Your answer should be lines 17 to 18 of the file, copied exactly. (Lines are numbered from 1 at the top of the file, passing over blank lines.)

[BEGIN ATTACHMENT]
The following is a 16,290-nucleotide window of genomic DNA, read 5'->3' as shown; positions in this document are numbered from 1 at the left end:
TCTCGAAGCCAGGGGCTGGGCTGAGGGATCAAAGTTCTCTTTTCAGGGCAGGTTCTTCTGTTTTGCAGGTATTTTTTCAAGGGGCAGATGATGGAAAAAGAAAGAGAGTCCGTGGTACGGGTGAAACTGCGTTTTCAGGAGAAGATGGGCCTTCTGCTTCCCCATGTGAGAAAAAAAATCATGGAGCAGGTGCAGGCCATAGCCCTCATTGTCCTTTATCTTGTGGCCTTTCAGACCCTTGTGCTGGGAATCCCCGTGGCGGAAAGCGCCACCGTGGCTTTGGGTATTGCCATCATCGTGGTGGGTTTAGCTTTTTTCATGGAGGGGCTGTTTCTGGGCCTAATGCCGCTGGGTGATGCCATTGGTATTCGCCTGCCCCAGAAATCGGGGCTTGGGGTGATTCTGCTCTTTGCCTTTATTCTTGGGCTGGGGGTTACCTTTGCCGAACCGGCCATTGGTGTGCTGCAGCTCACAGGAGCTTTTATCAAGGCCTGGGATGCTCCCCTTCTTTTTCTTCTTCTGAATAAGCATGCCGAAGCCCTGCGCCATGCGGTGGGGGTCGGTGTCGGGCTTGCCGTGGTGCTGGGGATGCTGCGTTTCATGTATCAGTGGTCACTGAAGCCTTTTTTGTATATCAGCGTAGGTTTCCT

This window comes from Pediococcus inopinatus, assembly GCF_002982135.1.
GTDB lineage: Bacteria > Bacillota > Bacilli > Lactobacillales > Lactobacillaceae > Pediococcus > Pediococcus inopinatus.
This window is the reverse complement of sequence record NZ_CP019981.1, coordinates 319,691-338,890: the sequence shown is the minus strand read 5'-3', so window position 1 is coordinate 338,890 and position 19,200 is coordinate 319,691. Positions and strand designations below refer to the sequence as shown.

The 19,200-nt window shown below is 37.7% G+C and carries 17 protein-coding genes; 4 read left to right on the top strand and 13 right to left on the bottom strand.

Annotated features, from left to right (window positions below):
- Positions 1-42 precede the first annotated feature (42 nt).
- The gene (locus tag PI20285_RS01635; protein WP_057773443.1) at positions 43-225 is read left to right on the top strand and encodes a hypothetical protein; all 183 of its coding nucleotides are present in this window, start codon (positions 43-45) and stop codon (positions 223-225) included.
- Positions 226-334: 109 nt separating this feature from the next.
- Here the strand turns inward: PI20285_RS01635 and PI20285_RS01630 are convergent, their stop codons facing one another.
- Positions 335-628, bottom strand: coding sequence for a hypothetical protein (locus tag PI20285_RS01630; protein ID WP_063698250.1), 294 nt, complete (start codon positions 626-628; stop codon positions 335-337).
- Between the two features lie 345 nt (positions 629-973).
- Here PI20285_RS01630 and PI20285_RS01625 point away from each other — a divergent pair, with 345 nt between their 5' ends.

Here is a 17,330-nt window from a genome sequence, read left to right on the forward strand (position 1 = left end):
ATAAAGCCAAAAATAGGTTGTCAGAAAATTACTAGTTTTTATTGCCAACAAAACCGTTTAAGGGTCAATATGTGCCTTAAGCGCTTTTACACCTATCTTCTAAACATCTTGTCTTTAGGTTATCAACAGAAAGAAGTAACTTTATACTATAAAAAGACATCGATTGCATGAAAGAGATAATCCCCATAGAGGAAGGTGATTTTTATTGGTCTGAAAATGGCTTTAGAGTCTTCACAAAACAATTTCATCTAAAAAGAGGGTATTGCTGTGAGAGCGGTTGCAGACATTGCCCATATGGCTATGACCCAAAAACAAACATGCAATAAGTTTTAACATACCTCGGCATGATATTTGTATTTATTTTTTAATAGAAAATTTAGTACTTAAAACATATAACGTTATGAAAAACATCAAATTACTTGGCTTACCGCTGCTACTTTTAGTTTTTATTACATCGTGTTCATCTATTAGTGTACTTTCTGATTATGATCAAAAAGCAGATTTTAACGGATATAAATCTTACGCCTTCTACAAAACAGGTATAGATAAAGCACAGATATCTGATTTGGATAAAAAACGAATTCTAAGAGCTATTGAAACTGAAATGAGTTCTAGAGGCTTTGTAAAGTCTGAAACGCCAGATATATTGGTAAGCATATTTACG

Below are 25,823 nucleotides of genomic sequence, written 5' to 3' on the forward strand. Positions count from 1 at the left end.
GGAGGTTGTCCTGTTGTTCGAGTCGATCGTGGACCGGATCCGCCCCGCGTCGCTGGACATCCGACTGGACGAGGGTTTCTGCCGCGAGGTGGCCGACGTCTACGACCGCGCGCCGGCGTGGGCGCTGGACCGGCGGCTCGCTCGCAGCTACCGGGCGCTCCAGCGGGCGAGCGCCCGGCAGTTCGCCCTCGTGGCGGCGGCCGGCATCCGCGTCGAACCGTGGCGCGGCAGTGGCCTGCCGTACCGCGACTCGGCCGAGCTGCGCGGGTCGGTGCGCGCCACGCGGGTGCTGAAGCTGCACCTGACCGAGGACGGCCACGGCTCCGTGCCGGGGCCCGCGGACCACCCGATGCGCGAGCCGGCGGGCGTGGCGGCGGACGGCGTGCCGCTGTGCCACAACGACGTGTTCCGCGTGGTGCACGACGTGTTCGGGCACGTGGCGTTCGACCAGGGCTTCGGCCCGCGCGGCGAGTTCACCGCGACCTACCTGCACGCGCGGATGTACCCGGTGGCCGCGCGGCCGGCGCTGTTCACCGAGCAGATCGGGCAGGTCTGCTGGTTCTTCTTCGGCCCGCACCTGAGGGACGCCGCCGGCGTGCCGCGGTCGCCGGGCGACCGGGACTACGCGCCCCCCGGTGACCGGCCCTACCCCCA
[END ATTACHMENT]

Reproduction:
Below are 25,823 nucleotides of genomic sequence, written 5' to 3' on the forward strand. Positions count from 1 at the left end.
GGAGGTTGTCCTGTTGTTCGAGTCGATCGTGGACCGGATCCGCCCCGCGTCGCTGGACATCCGACTGGACGAGGGTTTCTGCCGCGAGGTGGCCGACGTCTACGACCGCGCGCCGGCGTGGGCGCTGGACCGGCGGCTCGCTCGCAGCTACCGGGCGCTCCAGCGGGCGAGCGCCCGGCAGTTCGCCCTCGTGGCGGCGGCCGGCATCCGCGTCGAACCGTGGCGCGGCAGTGGCCTGCCGTACCGCGACTCGGCCGAGCTGCGCGGGTCGGTGCGCGCCACGCGGGTGCTGAAGCTGCACCTGACCGAGGACGGCCACGGCTCCGTGCCGGGGCCCGCGGACCACCCGATGCGCGAGCCGGCGGGCGTGGCGGCGGACGGCGTGCCGCTGTGCCACAACGACGTGTTCCGCGTGGTGCACGACGTGTTCGGGCACGTGGCGTTCGACCAGGGCTTCGGCCCGCGCGGCGAGTTCACCGCGACCTACCTGCACGCGCGGATGTACCCGGTGGCCGCGCGGCCGGCGCTGTTCACCGAGCAGATCGGGCAGGTCTGCTGGTTCTTCTTCGGCCCGCACCTGAGGGACGCCGCCGGCGTGCCGCGGTCGCCGGGCGACCGGGACTACGCGCCCCCCGGTGACCGGCCCTACCCCCA